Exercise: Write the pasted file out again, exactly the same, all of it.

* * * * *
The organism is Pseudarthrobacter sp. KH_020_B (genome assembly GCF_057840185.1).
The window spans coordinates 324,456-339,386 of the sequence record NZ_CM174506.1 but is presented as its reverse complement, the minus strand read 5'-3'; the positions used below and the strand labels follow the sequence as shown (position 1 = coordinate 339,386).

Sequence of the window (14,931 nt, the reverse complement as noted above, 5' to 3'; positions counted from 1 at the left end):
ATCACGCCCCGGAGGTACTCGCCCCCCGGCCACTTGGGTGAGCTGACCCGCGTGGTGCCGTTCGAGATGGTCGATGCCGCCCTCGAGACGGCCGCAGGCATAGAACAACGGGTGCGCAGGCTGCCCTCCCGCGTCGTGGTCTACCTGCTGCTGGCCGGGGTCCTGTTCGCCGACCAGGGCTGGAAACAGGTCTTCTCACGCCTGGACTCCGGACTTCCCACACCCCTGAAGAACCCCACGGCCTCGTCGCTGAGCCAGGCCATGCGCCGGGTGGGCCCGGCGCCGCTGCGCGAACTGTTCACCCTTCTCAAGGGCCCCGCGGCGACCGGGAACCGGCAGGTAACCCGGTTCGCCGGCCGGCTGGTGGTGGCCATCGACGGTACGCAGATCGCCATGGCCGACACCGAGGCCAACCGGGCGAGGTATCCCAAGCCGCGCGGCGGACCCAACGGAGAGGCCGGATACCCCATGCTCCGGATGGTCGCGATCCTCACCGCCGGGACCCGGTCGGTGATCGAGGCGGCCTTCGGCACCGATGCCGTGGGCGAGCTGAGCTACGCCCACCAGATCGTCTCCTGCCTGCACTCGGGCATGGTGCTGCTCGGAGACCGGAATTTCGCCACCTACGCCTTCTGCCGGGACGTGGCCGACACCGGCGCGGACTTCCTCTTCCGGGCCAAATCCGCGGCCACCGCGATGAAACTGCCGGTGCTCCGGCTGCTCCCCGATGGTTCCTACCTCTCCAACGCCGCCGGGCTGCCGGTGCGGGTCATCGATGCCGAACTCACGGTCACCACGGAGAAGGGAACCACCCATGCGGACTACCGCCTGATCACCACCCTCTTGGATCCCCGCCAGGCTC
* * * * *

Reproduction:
The organism is Pseudarthrobacter sp. KH_020_B (genome assembly GCF_057840185.1).
The window spans coordinates 324,456-339,386 of the sequence record NZ_CM174506.1 but is presented as its reverse complement, the minus strand read 5'-3'; the positions used below and the strand labels follow the sequence as shown (position 1 = coordinate 339,386).

Sequence of the window (14,931 nt, the reverse complement as noted above, 5' to 3'; positions counted from 1 at the left end):
ATCACGCCCCGGAGGTACTCGCCCCCCGGCCACTTGGGTGAGCTGACCCGCGTGGTGCCGTTCGAGATGGTCGATGCCGCCCTCGAGACGGCCGCAGGCATAGAACAACGGGTGCGCAGGCTGCCCTCCCGCGTCGTGGTCTACCTGCTGCTGGCCGGGGTCCTGTTCGCCGACCAGGGCTGGAAACAGGTCTTCTCACGCCTGGACTCCGGACTTCCCACACCCCTGAAGAACCCCACGGCCTCGTCGCTGAGCCAGGCCATGCGCCGGGTGGGCCCGGCGCCGCTGCGCGAACTGTTCACCCTTCTCAAGGGCCCCGCGGCGACCGGGAACCGGCAGGTAACCCGGTTCGCCGGCCGGCTGGTGGTGGCCATCGACGGTACGCAGATCGCCATGGCCGACACCGAGGCCAACCGGGCGAGGTATCCCAAGCCGCGCGGCGGACCCAACGGAGAGGCCGGATACCCCATGCTCCGGATGGTCGCGATCCTCACCGCCGGGACCCGGTCGGTGATCGAGGCGGCCTTCGGCACCGATGCCGTGGGCGAGCTGAGCTACGCCCACCAGATCGTCTCCTGCCTGCACTCGGGCATGGTGCTGCTCGGAGACCGGAATTTCGCCACCTACGCCTTCTGCCGGGACGTGGCCGACACCGGCGCGGACTTCCTCTTCCGGGCCAAATCCGCGGCCACCGCGATGAAACTGCCGGTGCTCCGGCTGCTCCCCGATGGTTCCTACCTCTCCAACGCCGCCGGGCTGCCGGTGCGGGTCATCGATGCCGAACTCACGGTCACCACGGAGAAGGGAACCACCCATGCGGACTACCGCCTGATCACCACCCTCTTGGATCCCCGCCAGGCTC